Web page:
Beta-blockers : these drugs are the most widely used for the treatment of open-angle glaucoma; they are particularly useful for lowering intraocular pressure, given that they perform their therapeutic action directly on the aqueous humor, reducing their production. Although beta-blockers may be either taken orally or locally applied, the latter method of use is preferable given the countless side effects of oral administration.
- Betaxolol (eg. Betoptic, Kerlon): instill one or two drops of the drug in the glaucoma eye. Repeat the application twice a day.
- Levobunolol (eg Vistagan): the drug is available in a 0.5% and 0.25% solution. Apply one or two drops in the eye or in sick eyes, in full compliance with the instructions given by the doctor.
- Metoprolol (eg Seloken): apply a drop of product, twice a day.
- Timolol: timolol can be found alone (Blocadren) or in association with other active ingredients, such as travoprost (+ timolol: eg Duo-Trav), brinzolamide (+ timolol: eg Azarga), bimatoprost (+ timolol: es, Ganfort)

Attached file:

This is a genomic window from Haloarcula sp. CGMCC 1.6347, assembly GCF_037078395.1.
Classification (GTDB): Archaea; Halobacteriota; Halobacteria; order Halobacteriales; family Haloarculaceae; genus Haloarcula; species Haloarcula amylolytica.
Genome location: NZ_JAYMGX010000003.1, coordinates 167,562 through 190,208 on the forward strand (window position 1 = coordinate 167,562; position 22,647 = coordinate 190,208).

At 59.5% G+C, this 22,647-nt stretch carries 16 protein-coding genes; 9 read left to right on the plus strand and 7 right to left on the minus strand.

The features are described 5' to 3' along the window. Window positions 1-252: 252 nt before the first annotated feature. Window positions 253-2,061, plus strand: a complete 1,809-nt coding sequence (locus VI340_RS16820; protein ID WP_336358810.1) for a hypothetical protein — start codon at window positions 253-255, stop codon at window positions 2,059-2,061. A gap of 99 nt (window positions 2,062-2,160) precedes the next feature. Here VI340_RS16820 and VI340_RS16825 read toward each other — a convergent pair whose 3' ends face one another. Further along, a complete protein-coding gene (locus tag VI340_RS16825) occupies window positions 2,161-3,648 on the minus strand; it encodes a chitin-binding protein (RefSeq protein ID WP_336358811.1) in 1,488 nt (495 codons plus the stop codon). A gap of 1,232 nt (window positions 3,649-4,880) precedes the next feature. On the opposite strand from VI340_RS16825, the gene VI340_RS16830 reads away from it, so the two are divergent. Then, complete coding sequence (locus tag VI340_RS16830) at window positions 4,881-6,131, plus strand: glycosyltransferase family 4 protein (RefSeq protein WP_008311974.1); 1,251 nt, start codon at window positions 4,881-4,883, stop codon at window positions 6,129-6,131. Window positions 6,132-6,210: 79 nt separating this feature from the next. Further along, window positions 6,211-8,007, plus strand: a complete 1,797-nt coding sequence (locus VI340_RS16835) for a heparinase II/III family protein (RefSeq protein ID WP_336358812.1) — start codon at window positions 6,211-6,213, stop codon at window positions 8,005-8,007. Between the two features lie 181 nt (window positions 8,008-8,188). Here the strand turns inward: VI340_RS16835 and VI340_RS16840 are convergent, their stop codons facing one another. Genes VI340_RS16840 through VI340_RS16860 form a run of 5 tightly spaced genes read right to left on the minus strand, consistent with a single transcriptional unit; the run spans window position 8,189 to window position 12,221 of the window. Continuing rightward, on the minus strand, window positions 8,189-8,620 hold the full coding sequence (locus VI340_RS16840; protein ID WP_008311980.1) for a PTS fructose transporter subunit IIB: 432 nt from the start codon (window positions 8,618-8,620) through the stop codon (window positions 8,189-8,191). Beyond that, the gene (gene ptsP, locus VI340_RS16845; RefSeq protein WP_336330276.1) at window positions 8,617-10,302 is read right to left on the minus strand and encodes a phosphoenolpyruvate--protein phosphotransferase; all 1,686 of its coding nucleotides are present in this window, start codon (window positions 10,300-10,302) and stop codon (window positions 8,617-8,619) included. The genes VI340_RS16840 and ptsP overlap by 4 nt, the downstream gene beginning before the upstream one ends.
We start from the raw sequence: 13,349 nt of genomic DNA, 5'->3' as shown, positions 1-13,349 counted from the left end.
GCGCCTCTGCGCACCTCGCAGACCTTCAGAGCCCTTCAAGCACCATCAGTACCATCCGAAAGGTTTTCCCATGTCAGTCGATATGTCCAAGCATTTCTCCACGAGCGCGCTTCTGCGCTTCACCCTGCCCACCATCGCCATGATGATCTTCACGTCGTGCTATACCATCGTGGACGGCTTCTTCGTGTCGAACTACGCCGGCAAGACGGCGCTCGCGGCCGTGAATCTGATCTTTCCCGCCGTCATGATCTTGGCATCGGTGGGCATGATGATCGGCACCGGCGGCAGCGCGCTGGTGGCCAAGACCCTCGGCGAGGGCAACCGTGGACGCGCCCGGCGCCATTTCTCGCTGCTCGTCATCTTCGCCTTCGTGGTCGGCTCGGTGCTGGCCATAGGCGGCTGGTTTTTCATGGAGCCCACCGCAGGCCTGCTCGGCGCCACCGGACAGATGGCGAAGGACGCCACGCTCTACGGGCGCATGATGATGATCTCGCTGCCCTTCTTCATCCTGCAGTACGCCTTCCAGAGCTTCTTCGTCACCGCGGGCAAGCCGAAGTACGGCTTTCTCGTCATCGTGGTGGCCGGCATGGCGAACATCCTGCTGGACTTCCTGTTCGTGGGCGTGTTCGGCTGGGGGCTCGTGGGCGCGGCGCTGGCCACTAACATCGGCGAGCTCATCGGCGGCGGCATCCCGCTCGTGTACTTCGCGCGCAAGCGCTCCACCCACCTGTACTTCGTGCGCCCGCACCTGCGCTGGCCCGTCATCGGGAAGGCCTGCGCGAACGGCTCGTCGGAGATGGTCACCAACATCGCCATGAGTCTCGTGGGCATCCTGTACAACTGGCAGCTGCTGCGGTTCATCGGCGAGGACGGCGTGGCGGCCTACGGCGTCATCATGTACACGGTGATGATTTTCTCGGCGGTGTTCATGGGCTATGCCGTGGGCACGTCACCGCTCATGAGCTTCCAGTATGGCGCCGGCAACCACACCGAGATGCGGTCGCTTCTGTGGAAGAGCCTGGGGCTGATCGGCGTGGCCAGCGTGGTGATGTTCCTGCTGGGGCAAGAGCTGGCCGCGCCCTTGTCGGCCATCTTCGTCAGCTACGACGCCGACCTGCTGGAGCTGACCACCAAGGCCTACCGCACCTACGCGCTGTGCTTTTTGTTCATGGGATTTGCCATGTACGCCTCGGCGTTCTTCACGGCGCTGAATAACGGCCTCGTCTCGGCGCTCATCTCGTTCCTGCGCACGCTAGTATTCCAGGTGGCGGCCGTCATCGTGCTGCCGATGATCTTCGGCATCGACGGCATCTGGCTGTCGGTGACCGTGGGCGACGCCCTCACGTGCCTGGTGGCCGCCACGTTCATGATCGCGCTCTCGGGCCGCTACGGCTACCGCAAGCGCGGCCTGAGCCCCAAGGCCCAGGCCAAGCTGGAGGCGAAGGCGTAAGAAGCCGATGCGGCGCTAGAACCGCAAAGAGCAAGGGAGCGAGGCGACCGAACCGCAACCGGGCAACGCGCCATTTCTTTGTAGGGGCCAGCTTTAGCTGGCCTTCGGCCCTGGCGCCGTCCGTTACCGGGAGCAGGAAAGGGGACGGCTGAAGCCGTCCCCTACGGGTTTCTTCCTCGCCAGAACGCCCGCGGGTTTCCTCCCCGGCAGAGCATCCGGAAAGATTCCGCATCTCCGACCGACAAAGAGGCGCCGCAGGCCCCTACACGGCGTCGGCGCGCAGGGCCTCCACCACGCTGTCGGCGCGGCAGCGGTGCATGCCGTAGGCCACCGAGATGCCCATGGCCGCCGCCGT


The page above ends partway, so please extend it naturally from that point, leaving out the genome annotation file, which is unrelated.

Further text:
Analogues of prostaglandins : these drugs are used to treat glaucoma, even though they are second-line active ingredients, that is to say indicated if the beta blockers cannot be taken by the patient. The PG analogs carry out their therapeutic activity favoring the outflow of aqueous humor, consequently the intraocular pressure tends to normalize. A typical side effect of these substances is the hyperpigmentation of the iris.
- Latanoprost (eg Galaxia, Xalost, Glak): it is recommended to apply a drop in every eye affected by glaucoma, preferably in the morning.
- Travoprost (eg Travatan): instill a drop of drug once a day, possibly in the evening. Do not use under the age of 18.
- Bimatoprost (eg Lumigan): it is used alone or in combination with timolol (eg the aforementioned Ganfort drug). It is recommended to apply a drop in the diseased eye, or in both, once a day, preferably in the morning.
Sympathomimetics : another category of drugs used as a second line for the treatment of glaucoma are sympathomimetics, which mimic, that is, the activity of adrenaline and noradrenaline.
- Brimonidine (eg Alphagan, Combigan, Brimoftal): the drug is a 2-alpha adrenergic agonist, used in therapy for the treatment of glaucoma in order to lower the pressure inside the eye. The drug is used as an alternative to beta-blockers, if the latter were contraindicated for the patient. It is possible for some patients to apply this drug in combination with timolol. Apply the drug two or three times a day.